About the Estonian People’s Assembly in 2013

The People’s Assembly Rahvakogu was a platform of crowd-sourcing ideas and proposals to amend Estonia’s electoral laws, political party law, and other issues related to the future of democracy in Estonia. People’s Assembly took place in 2013 as the biggest (and the first) deliberative democracy initiative in Estonia.

The four-months assembly focused specifically on five questions: the electoral system, political parties, competition between the political parties and their internal democracy, financing of the political parties, strengthening the role of civic society in politics between the elections, and stopping the politicization of public offices. The Assembly combined modern communication tools with traditional face-to-face discussions.

Structure of the People’s Assembly in 2013

January 2013: proposals and comments were gathered and supported or criticized online at rahvakogu.ee, built on Icelandic Your Priorities web application. Within three weeks more than 3000 ideas were submitted, half of them concerning elections. The online platform also provided an opportunity to comment, support or criticize the submitted proposals. Together with added comments the 200 registered users of rahvakogu.ee inserted around 6000 posts.  This phase of the Assembly process was open to everybody.

February 2013: analysts grouped the proposals and comments into 59 bundles of different possible scenarios and provided them with impact analysis. Each of the five main topics was divided into a number of subtopics. Around 30 experts contributed with their professional knowledge by giving an impact assessment of citizens’ policy porposals regarding what implementation of the proposals would bring.

March 2013 five thematic seminars on five mentioned topics were held to chose which proposals to submit to the “deliberation day”. During the five seminars that were held, political representatives, experts, and citizens who had contributed to the original proposals in the crowdsourcing process deliberated upon the submitted ideas. The overall aim of the thematic seminars was to single out which of the ideas put forward on the online platform could best solve the problems that led to the creation of the Assembly initiative. As a result, 18 most important issues were selected for the deliberation day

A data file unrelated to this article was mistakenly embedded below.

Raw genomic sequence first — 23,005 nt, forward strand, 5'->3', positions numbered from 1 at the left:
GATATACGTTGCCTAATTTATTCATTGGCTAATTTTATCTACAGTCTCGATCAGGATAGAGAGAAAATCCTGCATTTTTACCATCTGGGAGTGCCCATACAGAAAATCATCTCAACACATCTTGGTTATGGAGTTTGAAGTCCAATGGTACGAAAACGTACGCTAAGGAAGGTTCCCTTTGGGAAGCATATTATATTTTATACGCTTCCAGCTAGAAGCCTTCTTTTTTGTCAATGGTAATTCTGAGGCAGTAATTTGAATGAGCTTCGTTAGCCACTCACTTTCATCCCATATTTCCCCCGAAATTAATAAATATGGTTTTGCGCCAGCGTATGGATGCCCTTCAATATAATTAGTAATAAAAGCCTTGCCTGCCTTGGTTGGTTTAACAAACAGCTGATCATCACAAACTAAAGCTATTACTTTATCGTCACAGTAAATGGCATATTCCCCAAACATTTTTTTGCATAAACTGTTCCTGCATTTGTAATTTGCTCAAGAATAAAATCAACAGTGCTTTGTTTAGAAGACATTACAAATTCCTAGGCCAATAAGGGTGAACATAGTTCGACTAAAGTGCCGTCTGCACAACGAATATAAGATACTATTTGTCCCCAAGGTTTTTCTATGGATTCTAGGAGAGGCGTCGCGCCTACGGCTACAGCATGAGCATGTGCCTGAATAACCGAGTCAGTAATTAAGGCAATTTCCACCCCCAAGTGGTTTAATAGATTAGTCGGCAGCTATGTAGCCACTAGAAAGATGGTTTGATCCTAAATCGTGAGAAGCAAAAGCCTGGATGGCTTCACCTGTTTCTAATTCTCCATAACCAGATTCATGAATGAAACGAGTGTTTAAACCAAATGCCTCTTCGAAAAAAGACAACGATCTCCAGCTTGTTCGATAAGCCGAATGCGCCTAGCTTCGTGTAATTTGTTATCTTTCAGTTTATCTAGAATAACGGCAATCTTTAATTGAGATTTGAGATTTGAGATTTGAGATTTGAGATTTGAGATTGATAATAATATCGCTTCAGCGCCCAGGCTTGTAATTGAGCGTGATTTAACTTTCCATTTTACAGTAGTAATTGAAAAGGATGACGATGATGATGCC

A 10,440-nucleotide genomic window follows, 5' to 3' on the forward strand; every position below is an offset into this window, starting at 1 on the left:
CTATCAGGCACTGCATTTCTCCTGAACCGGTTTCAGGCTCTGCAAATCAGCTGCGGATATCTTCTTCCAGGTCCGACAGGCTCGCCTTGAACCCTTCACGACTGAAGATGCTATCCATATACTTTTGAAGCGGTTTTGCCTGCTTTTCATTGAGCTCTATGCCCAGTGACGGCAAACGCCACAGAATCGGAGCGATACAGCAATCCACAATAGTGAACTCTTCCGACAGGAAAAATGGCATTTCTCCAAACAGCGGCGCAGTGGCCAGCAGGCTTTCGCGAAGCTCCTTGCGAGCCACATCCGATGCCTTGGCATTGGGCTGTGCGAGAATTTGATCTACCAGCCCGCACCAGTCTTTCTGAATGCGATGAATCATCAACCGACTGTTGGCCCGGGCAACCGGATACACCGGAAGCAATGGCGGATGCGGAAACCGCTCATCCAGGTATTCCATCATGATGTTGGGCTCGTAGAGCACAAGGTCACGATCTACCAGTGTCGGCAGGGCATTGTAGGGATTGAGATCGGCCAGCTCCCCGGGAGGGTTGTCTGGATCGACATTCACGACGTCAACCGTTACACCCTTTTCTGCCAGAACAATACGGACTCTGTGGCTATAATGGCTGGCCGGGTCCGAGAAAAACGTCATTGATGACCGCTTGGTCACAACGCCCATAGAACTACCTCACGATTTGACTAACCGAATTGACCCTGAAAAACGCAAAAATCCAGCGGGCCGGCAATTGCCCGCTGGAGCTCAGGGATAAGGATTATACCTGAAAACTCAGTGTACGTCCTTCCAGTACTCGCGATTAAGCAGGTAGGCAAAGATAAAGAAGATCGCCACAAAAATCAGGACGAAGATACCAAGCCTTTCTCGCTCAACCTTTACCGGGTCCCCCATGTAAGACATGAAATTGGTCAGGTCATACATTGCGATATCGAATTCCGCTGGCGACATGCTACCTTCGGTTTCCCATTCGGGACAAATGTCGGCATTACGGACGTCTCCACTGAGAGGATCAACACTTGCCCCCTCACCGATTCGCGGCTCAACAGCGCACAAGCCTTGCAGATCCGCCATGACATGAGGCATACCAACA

April 2013: the Citizen Assembly Day was held on 6 April, 2013. A stratified random sample from different subsets of the population was selected to participate in the deliberation day. The selection took into account characterization such as place of residence, age and sex to have a representative body of Estonian society. Of the 550 people who were invited, 314 citizens actually chose to participate. The 18 proposals were discussed in the tables of approximately 10 people. Every table was hosted by a moderator to assist the deliberation process. The participants were handed briefing materials regarding each proposal, including the assessments of the experts. Every table’s preferences were eventually aggregated into a group preference via voting. As a result, 15 out of 18 proposals were selected to be sent to the Estonian parlament, the Riigikogu, for legislative amendments.

The proposals were then presented to the Estonian parliament, Riigikogu, by the President of the Republic, Toomas Hendrik Ilves.

By summer 2014, three proposals out of the 15 that were sent to the parliament had become laws. In addition, four proposals had been partly implemented or redefined as commitments in the government coalition programme. Read more from the analysis of the impacts of the People’s Assembly by Praxis Centre for Policy Studies (2014).

The People’s Assembly was organized by volunteers from various non-governmental organizations, such as the Estonian Cooperation Assembly, the Praxis Centre for Policy Studies, Network of Estonian Nonprofit Organizations, the e-Governance Academy, the Open Estonia Foundation, as well as political parties, IT and communications professionals, and others.

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Results of the People’s Assembly

  • The right to collectively address the Parliament of Estonia emerged, endabling citizens to propose ideas or change laws with 1000 (digital) signatures. The Parliament needs to hold a hearing and respond to the address in 6 month.
  • The funding of political parties was made fairer and sanctions toughened for illegal donations.
  • The treshhold to form a political party and participate in elections was lowered.
  • The state funding for parties below the polling treshhold was increased.
  • Success of the first experiment of its kind in Estonia: high turnout of randomly selected citizens on the Deliberation Day, thousands of ideas and comments submitted, increased awareness of participants, proposals sent to the parliament and some of them realised.
  • A massive crowdsourcing and collaboration effort: altogether 3000 people from civic organisations, political parties, media, universities and think tanks were involved in organising the Assembly over three months.
  • Huge international attention: at the end of 2013 the People’s Assembly was one of the Bright Spot competitors at the Open Government Partnership Summit in London.Watch Urmo Kübar, the head of the Network of Estonian Non-government Organisations, presenting the People´s Assembly:

 


Analytical coverage of the People’s Assembly

 

News, reflections and opinions about the People’s Assembly process

 

If you want to know more, please write to info@kogu.ee